That’s not necessarily a good thing.
Parents of NCAA athletes – those currently playing and high schoolers who are hopeful – know there are a lot of ways that a young athlete can trip himself (or herself) up on the road to an athletic scholarship or after one has been granted – bad grades, injuries, general performance issues, conduct off the field, and in today’s day and age, what he does online.
It’s no secret that the NCAA has a strict set of guidelines for how coaches and their staff can use social media to interact with recruits. From the University of Oregon recruiting handbook:
Because of, among other issues, varying state privacy laws, the NCAA has declined to scope out rules for monitoring existing NCAA players, while at the same time insisting that colleges do so. The law department at the University of Pittsburg studied the issue of monitoring student athletes’ online activity way back in 2011, and drew the following conclusion:
“While the NCAA’s bylaws regarding member institution conduct indirectly impacts social media oversight, the NCAA’s lack of a social media monitoring policy creates uncertainty as to how member institutions should deal with potential violations of a non-existing policy. Coupled with concerns about their public image, tort liability, and their student-athletes’ safety, NCAA member institutions must develop a social media monitoring policy that does not infringe on constitutional free speech rights or more specific social media privacy laws. Ultimately, monitoring publicly available social media might be the safest and the best way to protect the institutions’ interests without violating their student-athletes’ legal rights.”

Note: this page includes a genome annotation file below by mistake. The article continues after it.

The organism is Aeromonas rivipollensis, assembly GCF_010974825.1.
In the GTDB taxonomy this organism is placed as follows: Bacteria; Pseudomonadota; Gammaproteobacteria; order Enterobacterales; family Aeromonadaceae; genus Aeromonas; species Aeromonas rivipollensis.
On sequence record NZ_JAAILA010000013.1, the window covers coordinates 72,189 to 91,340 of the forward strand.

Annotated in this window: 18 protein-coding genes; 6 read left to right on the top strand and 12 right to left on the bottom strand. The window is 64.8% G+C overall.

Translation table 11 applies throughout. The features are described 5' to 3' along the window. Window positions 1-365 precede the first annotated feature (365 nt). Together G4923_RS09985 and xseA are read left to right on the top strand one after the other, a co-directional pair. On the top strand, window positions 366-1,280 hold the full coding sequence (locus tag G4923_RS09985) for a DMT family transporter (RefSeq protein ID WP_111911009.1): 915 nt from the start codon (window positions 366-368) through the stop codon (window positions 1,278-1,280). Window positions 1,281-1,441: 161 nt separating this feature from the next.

So, colleges must monitor student athletes’ social media, without clear guidelines as to what is taboo. This creates a lot of gray area for students about what is permissible, and a clear message that it is better to be safe than story. Whether you’re enjoying the benefits of a coveted scholarship, or hoping to get one, it is vital to keep everything you post online absolutely clean and proper.
Not all schools have a written policy for social media use by athletes, but for those who do, the bar is high. At Indiana University:
“(Student-athletes) are expected to exhibit a higher standard of behavior and maturity than might be displayed by other students, staff, and faculty. They should always avoid conduct that could be perceived as improper or unfitting of a University representative.”
If you’re unsure about your online profile and activity, and want a confidential, impartial evaluation, ThirdParent can help. Our audit and monitoring services (you can sign up today) can prevent unfortunate outcomes and give players and parents peace of mind about one of the variables that they can control.
Contact ThirdParent any time for help and resources for monitoring child and teen internet activity.